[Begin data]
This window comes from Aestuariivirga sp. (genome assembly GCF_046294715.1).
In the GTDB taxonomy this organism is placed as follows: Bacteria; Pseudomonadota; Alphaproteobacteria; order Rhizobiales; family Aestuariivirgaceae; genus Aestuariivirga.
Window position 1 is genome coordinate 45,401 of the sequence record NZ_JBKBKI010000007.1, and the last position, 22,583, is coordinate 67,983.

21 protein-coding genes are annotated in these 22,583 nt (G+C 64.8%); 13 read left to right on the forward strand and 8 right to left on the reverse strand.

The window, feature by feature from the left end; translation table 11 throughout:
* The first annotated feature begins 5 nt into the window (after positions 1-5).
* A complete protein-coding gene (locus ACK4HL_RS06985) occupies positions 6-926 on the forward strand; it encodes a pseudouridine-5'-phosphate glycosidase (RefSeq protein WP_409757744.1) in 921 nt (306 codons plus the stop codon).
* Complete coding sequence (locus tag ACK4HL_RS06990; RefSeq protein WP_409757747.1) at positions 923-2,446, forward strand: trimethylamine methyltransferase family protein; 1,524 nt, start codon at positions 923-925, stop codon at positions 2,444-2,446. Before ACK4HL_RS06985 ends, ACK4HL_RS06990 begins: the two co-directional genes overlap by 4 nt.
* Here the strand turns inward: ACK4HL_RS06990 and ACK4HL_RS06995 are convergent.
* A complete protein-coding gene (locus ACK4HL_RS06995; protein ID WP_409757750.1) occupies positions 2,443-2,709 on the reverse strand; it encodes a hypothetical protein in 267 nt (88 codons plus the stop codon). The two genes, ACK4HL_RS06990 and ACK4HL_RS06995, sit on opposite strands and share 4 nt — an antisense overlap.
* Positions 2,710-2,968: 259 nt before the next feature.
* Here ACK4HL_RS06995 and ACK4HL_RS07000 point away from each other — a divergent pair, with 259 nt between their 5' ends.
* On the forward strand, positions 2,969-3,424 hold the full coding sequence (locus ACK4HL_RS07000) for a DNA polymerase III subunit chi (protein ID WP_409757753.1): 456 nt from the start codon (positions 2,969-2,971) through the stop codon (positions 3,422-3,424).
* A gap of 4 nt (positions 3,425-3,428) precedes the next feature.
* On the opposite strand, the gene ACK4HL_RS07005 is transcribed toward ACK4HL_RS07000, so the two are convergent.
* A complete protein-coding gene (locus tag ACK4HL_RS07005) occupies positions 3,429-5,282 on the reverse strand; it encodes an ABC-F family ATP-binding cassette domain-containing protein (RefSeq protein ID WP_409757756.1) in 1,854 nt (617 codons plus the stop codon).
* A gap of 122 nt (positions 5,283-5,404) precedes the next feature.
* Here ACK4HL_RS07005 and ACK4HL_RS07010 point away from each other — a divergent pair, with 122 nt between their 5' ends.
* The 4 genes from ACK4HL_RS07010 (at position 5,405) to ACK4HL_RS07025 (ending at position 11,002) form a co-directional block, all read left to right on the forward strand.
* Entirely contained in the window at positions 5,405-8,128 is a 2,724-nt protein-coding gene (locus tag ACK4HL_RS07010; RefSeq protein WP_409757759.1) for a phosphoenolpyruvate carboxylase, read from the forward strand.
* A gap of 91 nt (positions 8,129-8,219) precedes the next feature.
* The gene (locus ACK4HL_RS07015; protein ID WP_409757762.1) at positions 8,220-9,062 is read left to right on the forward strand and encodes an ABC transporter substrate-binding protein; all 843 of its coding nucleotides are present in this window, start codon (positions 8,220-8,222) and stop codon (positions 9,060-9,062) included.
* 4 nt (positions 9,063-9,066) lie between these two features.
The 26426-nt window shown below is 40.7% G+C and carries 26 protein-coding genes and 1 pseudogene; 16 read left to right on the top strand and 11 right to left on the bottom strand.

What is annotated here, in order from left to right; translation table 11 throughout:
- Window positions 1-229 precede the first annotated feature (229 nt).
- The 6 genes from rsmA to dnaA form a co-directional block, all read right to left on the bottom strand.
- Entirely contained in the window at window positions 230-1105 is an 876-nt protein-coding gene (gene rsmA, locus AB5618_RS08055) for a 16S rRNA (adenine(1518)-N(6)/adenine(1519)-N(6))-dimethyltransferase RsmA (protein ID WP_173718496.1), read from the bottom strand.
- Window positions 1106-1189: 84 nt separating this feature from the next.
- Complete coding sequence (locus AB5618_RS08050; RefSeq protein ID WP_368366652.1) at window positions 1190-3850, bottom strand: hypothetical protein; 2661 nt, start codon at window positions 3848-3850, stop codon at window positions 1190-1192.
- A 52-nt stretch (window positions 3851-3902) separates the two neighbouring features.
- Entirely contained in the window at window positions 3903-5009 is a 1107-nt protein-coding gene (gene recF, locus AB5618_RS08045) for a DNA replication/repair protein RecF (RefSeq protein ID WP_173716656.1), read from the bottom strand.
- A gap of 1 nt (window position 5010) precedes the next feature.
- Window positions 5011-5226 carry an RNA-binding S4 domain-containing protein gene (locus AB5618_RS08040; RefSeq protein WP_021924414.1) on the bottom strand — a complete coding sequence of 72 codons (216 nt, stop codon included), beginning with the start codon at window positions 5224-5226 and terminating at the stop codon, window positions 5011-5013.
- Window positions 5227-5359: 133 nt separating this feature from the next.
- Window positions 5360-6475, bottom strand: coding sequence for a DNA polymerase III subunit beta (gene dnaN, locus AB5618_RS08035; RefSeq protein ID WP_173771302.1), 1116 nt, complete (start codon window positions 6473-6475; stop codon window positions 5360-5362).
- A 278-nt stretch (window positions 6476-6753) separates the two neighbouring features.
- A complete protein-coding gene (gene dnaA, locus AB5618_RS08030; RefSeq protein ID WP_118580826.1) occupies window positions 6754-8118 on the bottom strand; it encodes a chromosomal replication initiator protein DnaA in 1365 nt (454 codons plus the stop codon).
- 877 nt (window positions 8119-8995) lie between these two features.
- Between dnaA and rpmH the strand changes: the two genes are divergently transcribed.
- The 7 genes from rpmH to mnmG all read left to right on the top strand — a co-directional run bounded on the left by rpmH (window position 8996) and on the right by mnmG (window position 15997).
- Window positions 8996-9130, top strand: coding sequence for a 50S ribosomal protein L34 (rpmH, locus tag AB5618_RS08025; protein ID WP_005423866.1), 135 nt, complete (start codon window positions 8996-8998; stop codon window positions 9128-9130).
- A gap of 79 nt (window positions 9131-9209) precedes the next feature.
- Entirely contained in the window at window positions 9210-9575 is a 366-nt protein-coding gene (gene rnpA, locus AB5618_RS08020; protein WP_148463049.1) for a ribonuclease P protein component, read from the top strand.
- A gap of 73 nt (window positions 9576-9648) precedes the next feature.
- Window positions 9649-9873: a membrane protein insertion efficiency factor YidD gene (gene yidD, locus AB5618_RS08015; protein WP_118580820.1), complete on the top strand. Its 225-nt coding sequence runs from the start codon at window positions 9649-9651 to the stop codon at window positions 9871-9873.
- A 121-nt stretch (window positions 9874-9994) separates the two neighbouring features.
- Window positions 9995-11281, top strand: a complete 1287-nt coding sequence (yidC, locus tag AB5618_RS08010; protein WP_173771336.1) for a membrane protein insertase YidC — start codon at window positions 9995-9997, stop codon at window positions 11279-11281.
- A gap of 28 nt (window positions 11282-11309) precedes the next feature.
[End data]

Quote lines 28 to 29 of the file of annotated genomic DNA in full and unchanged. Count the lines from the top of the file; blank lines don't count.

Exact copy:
- Entirely contained in the window at window positions 230-1105 is an 876-nt protein-coding gene (gene rsmA, locus AB5618_RS08055) for a 16S rRNA (adenine(1518)-N(6)/adenine(1519)-N(6))-dimethyltransferase RsmA (protein ID WP_173718496.1), read from the bottom strand.
- Window positions 1106-1189: 84 nt separating this feature from the next.